Six Degrees

I remember her biting wit, her intelligence, her brisk kindness. I hadn’t seen her in over twenty-five years. The other day, I heard her voice and saw her face from the end of the operating table. She was about to be anaesthetised for surgery. I was the surgical assistant.

I tried not to stare but her eyes kept scanning my face, despite the staff who were busying around her. I think she sensed I was someone she’d once known, but couldn’t place me. She was being given sedation and I knew she wouldn’t recall any conversation from that point onwards. It wasn’t the time to speak of the past – she had enough to deal with in the present. Within minutes, she was given the thick white liquid that sent her into oblivion.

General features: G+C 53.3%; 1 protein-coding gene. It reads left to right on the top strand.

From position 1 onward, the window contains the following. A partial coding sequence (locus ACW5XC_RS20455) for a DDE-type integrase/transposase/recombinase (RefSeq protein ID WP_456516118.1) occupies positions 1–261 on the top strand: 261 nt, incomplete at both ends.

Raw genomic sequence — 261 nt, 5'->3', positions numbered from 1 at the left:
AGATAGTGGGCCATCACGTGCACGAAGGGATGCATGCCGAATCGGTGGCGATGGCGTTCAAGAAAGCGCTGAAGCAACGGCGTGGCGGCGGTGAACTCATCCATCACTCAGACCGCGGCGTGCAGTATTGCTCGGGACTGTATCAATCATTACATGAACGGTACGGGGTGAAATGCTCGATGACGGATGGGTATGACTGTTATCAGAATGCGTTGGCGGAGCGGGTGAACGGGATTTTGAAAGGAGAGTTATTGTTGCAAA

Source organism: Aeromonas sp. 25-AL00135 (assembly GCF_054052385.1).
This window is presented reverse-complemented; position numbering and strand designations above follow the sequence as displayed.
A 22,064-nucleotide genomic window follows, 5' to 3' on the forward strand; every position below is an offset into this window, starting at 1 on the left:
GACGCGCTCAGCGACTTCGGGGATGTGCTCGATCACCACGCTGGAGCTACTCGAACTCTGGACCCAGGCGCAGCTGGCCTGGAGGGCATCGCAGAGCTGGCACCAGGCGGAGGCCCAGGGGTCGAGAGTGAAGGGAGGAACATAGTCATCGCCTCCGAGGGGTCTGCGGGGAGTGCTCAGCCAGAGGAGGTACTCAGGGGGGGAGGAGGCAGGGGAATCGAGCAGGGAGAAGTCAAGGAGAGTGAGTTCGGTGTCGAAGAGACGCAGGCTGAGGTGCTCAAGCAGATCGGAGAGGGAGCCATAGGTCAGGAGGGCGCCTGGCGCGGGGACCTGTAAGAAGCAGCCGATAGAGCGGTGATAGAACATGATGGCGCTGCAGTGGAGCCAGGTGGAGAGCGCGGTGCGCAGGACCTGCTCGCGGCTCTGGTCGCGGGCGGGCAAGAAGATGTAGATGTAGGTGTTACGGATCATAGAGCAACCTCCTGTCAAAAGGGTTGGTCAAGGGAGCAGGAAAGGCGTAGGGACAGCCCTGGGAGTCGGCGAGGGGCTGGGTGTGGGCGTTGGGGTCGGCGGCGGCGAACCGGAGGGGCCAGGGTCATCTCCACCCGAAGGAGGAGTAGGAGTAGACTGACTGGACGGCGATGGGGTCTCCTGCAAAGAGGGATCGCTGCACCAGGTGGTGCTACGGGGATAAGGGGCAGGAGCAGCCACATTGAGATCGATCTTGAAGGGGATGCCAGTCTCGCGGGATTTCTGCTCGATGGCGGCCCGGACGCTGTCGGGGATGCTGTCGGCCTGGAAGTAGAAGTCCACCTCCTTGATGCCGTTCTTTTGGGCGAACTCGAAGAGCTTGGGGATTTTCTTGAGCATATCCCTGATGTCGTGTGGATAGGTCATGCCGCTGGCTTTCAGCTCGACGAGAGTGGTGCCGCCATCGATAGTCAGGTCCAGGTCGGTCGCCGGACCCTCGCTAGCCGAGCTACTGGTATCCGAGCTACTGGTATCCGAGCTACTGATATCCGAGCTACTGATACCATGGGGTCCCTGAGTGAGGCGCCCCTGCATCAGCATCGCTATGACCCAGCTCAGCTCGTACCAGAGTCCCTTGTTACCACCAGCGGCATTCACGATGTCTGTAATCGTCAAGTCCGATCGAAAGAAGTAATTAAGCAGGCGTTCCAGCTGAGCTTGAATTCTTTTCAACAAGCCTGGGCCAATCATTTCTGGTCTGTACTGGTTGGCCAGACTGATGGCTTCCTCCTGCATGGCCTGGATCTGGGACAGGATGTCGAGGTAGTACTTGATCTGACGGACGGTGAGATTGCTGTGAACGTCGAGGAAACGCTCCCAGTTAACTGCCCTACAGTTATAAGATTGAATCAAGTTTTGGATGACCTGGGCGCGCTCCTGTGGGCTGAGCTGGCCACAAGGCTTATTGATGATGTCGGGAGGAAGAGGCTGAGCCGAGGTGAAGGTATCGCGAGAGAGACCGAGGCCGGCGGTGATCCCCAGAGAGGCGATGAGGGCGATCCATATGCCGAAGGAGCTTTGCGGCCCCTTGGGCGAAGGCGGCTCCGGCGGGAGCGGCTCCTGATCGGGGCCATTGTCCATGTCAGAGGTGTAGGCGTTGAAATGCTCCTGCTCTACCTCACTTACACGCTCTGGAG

I told the surgeon of my long-ago link with the patient, and although she knew some of her patient’s life story, I filled in a few more details. Mostly, how much her patient was respected and admired. She had sass, she had smarts and I thought she was the ants pants.

Wish I could have told her so.